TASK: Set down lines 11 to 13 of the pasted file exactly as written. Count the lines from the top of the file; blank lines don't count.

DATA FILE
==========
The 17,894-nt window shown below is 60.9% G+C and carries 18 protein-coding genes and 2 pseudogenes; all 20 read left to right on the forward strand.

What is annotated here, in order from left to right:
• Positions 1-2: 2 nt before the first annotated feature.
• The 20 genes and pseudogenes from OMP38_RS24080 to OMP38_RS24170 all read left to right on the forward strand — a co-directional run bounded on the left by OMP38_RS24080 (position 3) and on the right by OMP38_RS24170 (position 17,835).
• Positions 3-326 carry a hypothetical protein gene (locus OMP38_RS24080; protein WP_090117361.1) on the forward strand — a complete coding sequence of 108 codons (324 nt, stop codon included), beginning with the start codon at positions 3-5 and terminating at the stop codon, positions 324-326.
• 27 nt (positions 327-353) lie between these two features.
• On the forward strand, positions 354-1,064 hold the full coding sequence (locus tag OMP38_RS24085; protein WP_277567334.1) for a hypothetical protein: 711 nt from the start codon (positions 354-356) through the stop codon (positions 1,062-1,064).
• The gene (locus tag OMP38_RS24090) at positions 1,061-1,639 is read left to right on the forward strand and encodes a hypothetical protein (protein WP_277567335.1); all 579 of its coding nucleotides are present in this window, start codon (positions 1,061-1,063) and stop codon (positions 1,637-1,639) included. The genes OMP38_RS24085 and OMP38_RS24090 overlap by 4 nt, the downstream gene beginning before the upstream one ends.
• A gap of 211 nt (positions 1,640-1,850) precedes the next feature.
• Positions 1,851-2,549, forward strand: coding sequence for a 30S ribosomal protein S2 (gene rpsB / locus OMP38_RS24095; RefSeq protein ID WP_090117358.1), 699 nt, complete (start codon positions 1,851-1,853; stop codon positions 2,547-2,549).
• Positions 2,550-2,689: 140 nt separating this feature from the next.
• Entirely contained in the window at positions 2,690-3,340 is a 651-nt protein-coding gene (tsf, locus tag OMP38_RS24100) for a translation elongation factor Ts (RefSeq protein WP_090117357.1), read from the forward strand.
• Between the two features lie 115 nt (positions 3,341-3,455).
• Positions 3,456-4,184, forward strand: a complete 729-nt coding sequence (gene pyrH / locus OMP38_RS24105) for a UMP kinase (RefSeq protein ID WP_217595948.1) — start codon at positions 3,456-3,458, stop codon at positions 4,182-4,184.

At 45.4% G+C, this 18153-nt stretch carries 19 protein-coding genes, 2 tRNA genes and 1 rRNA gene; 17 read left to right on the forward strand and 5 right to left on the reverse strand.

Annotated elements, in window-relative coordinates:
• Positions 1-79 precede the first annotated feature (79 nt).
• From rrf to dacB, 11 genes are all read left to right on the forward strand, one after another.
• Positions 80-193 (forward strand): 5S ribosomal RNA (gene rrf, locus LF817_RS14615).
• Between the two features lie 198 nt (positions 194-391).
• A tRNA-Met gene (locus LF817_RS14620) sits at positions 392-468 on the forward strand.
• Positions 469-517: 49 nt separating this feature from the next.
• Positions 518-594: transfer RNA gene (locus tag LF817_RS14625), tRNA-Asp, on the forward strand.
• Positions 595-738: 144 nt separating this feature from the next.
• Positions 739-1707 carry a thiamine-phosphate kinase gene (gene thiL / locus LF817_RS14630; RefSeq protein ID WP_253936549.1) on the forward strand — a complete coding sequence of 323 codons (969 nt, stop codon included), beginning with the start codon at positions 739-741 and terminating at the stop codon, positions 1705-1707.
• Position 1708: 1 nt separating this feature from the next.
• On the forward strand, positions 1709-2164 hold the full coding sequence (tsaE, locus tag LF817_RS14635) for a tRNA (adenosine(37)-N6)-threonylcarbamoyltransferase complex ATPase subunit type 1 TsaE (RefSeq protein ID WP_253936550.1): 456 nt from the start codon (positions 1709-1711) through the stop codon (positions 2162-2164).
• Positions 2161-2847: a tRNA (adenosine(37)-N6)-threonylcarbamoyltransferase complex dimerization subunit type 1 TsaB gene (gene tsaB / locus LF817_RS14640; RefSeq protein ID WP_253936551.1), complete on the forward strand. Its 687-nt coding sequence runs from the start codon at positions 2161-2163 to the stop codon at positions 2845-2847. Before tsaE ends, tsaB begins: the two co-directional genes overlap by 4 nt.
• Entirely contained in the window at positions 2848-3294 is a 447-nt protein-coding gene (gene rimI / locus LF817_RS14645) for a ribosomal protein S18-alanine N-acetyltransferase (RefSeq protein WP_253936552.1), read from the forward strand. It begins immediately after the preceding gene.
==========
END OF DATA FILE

• Positions 2,550-2,689: 140 nt separating this feature from the next.
• Entirely contained in the window at positions 2,690-3,340 is a 651-nt protein-coding gene (tsf, locus tag OMP38_RS24100) for a translation elongation factor Ts (RefSeq protein WP_090117357.1), read from the forward strand.
• Between the two features lie 115 nt (positions 3,341-3,455).